I haven’t blogged for a few months for a variety of reasons but mainly because life got in the way; school holidays, training for a half marathon and crossing over in to the world of GP partnership. I wanted my next post to be about something that inspired or interested me and I didn’t want to write something just for the sake of it. This week is Baby Loss Awareness Week and I felt compelled to write about miscarriage – from both a personal and professional view point.

I have two wonderful children, aged 6 and nearly 3, but not everyone will know I was pregnant in between. I recall finding out I was pregnant for the second time, I was due to go to a friend’s wedding so was keen to do a test beforehand so I could avoid alcohol if I needed to. It was positive, I was a bit freaked out to be honest, I had a 13 month old daughter and was having to get used to the idea of potentially having two children under the age of 2. My due date was early July (in fact it was the day of the Tour de France coming through York) and I soon felt the familiar excitement of early pregnancy.


I experienced some mild ‘spotting’ (bleeding) when I was about 7 weeks pregnant and I had a scan in the Early Pregnancy Assessment Department (EPAD/EPAUs) at the hospital. All was fine, the dates matched up and a healthy heartbeat was racing away. I relaxed and enjoyed another 3-4 weeks of pregnancy. I was just over 10 weeks when some mild bleeding started again, I wasn’t too concerned as felt otherwise fine. My 12 week dating scan was booked the week later so I decided not to arrange another early scan via EPADs.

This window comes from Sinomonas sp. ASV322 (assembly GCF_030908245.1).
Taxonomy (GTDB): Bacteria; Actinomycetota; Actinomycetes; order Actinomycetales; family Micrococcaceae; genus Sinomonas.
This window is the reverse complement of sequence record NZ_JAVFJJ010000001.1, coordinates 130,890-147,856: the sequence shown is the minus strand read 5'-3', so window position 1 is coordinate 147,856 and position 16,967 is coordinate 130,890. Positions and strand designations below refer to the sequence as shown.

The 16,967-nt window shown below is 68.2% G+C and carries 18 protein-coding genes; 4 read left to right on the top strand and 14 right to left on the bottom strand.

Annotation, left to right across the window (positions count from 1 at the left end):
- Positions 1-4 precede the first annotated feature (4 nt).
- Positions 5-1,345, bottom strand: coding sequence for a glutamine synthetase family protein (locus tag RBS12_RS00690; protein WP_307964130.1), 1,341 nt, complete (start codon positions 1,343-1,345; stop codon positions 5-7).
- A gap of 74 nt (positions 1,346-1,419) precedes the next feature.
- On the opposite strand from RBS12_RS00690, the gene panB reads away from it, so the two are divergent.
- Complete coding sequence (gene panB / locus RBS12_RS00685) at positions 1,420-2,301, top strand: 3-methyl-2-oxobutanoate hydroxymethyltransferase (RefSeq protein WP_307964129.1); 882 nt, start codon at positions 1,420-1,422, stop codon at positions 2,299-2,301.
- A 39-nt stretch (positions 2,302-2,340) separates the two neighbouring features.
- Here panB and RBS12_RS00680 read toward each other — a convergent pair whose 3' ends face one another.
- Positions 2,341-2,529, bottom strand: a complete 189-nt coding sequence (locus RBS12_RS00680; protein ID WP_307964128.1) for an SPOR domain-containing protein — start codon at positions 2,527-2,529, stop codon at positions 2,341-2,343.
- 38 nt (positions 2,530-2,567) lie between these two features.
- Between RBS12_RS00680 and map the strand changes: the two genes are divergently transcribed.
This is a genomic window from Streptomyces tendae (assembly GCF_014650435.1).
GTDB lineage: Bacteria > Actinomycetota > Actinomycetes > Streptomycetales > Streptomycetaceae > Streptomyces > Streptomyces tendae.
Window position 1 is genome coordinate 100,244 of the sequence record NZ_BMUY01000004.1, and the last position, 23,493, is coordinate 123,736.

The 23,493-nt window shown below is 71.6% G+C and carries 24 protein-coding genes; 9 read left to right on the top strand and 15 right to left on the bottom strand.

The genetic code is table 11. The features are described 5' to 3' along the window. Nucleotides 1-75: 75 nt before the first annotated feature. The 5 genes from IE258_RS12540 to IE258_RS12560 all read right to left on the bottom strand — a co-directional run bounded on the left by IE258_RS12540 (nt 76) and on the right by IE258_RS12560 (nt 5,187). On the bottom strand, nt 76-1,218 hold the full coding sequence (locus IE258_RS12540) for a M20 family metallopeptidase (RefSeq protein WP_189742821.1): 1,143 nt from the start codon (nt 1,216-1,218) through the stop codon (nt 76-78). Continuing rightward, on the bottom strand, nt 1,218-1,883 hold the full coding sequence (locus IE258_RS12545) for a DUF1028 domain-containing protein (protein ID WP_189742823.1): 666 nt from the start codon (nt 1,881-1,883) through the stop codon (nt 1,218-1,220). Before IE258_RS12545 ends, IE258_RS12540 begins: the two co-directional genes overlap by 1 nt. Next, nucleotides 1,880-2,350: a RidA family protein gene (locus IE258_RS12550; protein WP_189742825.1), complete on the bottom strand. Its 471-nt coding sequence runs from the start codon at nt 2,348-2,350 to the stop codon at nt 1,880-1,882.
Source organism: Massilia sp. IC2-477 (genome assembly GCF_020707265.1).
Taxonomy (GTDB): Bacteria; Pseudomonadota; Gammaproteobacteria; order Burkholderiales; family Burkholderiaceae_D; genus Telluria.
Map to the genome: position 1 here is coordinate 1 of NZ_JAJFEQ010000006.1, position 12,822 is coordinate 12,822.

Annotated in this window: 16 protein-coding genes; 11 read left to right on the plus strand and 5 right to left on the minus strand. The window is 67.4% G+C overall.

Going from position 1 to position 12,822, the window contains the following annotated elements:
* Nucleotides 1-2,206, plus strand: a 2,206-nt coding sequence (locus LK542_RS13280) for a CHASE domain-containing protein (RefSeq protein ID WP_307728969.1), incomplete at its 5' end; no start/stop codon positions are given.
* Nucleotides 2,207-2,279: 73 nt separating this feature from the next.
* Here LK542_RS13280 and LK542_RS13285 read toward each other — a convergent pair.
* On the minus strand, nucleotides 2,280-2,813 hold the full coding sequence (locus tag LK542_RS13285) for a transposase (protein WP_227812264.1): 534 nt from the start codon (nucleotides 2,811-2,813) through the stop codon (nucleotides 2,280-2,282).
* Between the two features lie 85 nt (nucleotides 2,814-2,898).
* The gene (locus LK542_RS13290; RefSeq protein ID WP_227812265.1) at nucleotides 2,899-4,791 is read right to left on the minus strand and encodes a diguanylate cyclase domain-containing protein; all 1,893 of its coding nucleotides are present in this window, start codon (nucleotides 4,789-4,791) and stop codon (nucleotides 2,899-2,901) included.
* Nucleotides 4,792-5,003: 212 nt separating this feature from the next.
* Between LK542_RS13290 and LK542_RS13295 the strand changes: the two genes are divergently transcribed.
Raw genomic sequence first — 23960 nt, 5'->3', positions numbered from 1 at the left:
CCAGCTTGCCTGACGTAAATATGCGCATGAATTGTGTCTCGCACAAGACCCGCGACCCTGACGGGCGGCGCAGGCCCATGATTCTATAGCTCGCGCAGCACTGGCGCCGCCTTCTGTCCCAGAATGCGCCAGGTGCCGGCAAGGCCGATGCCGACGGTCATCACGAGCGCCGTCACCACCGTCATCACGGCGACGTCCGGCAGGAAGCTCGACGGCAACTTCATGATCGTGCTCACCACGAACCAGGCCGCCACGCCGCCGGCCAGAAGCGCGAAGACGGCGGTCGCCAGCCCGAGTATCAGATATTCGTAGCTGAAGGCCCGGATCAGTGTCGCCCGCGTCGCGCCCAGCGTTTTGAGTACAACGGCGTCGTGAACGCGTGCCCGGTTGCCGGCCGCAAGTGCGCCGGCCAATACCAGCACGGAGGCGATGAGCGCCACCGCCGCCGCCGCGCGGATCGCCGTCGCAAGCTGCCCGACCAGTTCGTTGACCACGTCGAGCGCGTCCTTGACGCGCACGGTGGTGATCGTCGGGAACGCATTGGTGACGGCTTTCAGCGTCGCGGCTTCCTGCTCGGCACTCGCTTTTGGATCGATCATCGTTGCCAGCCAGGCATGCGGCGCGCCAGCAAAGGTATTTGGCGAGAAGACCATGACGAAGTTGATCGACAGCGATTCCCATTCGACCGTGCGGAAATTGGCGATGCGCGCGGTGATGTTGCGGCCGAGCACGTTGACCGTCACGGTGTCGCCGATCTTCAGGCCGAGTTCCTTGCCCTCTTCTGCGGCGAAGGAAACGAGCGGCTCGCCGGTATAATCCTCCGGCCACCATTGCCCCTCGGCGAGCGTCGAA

Then it happened.

One Tuesday in December…a week before my birthday…not long before Christmas…I had the miscarriage. Heavy bleeding and I passed ‘the products’. It wasn’t very painful which surprised me. It lasted a few hours and then the physical side seemed to suddenly end.

The events I described here happened 5 years ago and I’m quite surprised how well I can remember how it felt. The physical side of miscarriage was one thing, the emotional side was quite another. I had never felt emptiness like it. There was an element of feeling like a failure. There isn’t sadness like it. I already had a daughter and felt guilty for being selfish for wanting more but at the same time, grateful that we had her. I felt guilty that maybe it was my fault, had I done something to risk the pregnancy? The thoughts go round and round. And then came the guilt related not to being able to work in the busy pre-Christmas period.

Emptiness. Failure. Guilt.

A few weeks later came a little relief and the start of acceptance. I started to consider that maybe the miscarriage had happened for a reason; was there something wrong with the baby? Maybe it wasn’t the right time after all? It can take a long time to come to terms with miscarriage. I found it especially difficult when people would ask ‘when’s number two on the way?’. It is a loss, there is grief but for me there was thankfully a Spencer at the end of the rainbow.

I cannot pretend that my third pregnancy with my son was easy. I was quite detached from it all in the first trimester, trying not to get too close in case the pregnancy was also destined for miscarriage. I was really surprised at the huge relief I felt at our dating scan, seeing that heartbeat ticking away on the screen was a special moment. One friend told me recently that she didn’t want to get ‘too excited’ about her second pregnancy as her first had ended in miscarriage. She wanted to ‘protect her heart’ in case the outcome was the same. This really resonated with me and I am sure it will with some of you who have also been through miscarriage.